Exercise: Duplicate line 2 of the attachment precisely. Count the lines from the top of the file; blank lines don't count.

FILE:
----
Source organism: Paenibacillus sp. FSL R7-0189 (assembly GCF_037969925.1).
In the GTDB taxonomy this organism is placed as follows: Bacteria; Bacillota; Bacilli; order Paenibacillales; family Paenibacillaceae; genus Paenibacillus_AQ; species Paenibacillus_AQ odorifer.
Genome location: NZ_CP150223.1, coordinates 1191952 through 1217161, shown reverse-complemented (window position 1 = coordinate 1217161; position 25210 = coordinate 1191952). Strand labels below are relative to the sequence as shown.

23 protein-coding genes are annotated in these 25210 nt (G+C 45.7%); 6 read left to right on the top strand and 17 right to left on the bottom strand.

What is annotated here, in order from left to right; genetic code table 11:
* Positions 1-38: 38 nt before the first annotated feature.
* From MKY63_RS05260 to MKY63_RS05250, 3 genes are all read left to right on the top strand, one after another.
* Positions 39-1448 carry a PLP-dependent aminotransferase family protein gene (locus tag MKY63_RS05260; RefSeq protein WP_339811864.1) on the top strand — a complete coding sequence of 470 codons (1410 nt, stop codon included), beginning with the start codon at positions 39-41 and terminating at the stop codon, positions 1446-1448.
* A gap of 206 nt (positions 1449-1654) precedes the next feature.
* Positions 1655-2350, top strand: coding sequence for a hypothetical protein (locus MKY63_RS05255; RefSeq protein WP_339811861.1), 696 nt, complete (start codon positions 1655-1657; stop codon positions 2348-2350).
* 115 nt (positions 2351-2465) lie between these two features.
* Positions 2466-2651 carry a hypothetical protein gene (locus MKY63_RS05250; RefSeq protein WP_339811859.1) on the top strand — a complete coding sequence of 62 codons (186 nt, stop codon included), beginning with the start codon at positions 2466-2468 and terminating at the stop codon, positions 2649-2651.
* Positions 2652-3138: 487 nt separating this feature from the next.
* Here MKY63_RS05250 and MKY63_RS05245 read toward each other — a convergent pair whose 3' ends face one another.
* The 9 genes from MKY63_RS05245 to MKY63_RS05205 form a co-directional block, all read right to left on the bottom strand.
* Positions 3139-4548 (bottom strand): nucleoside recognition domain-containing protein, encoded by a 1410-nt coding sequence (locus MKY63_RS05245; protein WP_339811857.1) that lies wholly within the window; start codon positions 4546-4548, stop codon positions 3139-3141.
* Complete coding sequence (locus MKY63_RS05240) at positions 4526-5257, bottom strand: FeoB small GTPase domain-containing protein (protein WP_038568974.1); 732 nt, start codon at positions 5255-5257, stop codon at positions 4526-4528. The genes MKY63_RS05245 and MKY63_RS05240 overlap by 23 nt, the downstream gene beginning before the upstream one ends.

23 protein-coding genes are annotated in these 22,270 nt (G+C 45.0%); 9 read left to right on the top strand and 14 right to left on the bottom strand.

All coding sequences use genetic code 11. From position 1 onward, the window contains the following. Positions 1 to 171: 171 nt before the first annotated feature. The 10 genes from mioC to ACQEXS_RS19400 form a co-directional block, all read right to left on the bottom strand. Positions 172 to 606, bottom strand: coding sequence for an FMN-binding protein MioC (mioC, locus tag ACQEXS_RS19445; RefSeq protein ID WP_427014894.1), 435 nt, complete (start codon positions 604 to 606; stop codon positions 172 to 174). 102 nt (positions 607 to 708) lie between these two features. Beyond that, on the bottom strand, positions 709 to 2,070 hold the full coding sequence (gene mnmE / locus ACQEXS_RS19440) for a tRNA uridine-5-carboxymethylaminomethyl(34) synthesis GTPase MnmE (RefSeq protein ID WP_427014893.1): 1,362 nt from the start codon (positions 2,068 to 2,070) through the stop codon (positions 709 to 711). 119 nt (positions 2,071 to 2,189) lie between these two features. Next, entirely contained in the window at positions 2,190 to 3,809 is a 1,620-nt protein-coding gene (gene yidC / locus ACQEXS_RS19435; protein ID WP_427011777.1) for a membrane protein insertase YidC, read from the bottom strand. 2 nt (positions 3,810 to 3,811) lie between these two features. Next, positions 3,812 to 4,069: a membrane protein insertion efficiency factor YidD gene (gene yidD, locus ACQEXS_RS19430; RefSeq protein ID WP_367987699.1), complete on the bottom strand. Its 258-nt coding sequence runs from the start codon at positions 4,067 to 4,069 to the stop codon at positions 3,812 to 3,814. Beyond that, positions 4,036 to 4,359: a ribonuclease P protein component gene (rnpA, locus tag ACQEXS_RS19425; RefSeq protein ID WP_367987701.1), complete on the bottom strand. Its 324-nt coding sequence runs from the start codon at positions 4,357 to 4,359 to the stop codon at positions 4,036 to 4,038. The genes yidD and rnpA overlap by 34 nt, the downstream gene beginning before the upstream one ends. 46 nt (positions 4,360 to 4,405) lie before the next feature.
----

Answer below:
In the GTDB taxonomy this organism is placed as follows: Bacteria; Bacillota; Bacilli; order Paenibacillales; family Paenibacillaceae; genus Paenibacillus_AQ; species Paenibacillus_AQ odorifer.